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The bush fire season in 2019/2020 was the most destructive in NSW history.
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Fire Prediction Map January 10, 2020

Date: 10 January 2020

Published by: NSW Rural Fire Service

Fire Spread Prediction for Friday 10 January 2020

Severe to Extreme fire danger was forecast for parts of NSW on 10 January, including southern areas of the state.

Temperatures were forecast to be in the high 30s to low 40s (celsius) with hot, dry north-westerly winds and low humidity. A south-westerly change was forecast to impact the existing inland fires in the afternoon and evening, and the gusty southerly change was expected impact coastal fires from late in the evening, reaching Nowra around midnight. These conditions were expected to make fire behaviour erratic and dangerous.

In anticipation of these dangerous fire conditions the NSW RFS published this map displaying the potential predicted fire spread and the communities that may come under threat from embers or fire fronts.

They warned that other surrounding areas may still come under threat if conditions change, or if fires breach containment lines. New fires may start in these conditions which may threaten you without warning.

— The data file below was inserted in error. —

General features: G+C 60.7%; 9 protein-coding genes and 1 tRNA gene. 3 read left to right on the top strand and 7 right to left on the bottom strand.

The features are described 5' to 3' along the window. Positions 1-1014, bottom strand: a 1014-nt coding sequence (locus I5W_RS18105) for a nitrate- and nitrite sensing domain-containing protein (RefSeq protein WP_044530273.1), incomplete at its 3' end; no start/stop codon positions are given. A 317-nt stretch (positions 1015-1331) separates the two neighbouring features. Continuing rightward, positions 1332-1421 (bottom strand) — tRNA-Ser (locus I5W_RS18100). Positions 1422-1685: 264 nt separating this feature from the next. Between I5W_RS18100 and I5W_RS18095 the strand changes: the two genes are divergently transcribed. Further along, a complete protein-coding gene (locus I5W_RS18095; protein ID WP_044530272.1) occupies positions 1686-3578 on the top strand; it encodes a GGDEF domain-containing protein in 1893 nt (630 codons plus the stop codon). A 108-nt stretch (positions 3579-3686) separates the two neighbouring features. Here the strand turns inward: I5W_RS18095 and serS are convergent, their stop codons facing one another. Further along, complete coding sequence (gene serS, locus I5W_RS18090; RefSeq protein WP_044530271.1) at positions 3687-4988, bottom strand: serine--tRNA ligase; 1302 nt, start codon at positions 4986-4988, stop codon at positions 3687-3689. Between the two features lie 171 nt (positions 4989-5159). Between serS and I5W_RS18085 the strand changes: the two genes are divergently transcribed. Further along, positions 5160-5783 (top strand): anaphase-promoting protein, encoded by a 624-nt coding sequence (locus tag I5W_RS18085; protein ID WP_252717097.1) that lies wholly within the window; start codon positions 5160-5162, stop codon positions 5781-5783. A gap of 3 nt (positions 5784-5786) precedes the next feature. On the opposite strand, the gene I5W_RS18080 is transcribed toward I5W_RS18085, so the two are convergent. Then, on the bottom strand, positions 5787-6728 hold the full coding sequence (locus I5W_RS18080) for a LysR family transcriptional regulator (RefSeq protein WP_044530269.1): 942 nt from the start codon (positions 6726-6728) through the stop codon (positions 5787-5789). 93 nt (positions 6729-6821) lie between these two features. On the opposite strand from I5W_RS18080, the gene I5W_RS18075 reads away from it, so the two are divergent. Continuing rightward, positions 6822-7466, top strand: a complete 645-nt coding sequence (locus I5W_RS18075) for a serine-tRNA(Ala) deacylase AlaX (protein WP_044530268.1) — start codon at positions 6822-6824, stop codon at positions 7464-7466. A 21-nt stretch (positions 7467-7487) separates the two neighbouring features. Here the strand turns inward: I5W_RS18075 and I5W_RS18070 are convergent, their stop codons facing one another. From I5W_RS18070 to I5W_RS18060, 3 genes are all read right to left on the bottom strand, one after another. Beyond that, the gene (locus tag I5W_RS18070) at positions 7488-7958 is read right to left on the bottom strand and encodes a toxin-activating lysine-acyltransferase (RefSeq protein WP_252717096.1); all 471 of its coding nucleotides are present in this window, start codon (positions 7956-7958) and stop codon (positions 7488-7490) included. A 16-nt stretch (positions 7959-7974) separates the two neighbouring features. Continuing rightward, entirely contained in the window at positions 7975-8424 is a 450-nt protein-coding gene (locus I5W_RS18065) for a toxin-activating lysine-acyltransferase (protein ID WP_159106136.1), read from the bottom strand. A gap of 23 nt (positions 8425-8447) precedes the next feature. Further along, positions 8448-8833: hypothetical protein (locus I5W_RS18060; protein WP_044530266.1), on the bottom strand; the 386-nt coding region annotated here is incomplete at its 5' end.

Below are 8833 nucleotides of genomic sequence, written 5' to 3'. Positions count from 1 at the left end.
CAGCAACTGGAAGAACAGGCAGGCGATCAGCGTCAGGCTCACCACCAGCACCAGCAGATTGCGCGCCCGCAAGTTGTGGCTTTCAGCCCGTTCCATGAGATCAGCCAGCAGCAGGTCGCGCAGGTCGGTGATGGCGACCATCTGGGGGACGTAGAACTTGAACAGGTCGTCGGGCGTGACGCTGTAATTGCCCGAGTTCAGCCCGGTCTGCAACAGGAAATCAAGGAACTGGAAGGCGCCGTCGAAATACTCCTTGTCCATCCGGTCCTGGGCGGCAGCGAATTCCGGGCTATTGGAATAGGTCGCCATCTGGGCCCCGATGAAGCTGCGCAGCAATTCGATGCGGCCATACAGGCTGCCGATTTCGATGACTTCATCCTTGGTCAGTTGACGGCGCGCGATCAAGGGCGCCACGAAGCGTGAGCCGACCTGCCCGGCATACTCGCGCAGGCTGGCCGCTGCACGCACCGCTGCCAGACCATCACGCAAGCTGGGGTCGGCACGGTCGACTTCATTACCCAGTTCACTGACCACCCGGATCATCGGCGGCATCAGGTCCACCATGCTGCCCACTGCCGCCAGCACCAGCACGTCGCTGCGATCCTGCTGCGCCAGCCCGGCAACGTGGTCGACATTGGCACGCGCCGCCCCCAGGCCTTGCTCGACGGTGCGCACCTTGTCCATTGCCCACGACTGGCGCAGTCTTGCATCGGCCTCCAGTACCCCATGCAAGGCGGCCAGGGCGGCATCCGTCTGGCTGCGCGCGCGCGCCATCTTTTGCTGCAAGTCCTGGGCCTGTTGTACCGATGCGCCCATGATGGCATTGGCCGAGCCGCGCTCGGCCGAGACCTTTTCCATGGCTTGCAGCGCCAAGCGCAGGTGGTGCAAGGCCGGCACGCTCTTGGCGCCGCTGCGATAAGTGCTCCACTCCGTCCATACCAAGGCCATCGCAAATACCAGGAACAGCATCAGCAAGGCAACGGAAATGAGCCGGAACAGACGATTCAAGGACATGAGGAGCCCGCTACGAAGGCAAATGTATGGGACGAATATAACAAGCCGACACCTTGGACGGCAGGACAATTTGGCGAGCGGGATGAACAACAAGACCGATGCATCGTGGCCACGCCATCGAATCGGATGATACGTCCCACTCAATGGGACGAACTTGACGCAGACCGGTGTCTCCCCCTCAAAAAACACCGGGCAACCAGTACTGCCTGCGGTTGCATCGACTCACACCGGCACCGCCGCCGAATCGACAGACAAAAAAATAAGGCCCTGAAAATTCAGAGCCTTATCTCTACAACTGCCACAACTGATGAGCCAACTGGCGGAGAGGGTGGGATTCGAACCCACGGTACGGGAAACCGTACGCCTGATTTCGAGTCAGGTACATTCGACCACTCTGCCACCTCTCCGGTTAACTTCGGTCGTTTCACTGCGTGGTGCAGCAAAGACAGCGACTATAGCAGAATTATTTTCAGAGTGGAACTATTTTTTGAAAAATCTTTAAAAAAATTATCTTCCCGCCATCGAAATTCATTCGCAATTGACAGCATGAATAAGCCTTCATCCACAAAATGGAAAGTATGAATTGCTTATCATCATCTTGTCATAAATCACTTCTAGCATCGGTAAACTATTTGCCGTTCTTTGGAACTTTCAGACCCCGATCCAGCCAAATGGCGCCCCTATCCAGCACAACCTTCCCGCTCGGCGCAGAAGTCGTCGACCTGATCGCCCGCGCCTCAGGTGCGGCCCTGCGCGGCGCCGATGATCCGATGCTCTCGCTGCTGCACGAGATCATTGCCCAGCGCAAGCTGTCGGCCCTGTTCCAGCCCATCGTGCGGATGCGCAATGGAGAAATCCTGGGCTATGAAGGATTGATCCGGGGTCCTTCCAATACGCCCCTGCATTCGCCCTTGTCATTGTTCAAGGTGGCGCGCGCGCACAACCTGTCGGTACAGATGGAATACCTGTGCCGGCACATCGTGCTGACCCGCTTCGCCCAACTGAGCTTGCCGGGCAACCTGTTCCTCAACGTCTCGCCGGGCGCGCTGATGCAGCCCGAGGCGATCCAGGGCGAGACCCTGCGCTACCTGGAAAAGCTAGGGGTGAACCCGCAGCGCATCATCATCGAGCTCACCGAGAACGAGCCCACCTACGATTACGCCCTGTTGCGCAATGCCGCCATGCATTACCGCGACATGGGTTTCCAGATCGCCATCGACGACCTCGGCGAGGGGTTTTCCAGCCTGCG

Advice for each of the areas of spread:

Potential spread area (red zones)  - if your plan is to leave or you are not prepared, you should not be in this area on Friday. Move to a large town outside this area, or if you are on the South Coast, move to an area that has already been burnt or go to the beach. Stay away from the red areas.

Potential ember attack area (speckled red zone) - You are still at risk. If your plan is to leave or you are not prepared, you should not be in this area on Friday. New fires could start and spread quickly. If you are in the general areas identified on this map, be vigilant for new fires that may start well ahead of the fire front.

MEDIA

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IMAGINE

Imagine that you are on Summer holidays when the NSW RFS publishes a map predicting the area you are in would come under ember attack. What would you do?

Hey Firestormers!

Bush fires are volatile and hard to predict.

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One year on from the 2019/2020 summer catastrophic bushfires, the Central Coast Council took time to say ‘thank you’ to the volunteers, frontline workers and residents who helped to protect the community and give back during one of the most devastating natural disasters the Coast has ever seen. The bush fires of summer 2019/20 will leave a lasting impact on us all. As we hear the unique stories of 15 courageous locals who gave so much during this time, one common theme shines through: the strength, resilience and spirit of the Central Coast community.
#1 FACT

Around 90 percent of building losses in a bush fire are caused by ember attack.

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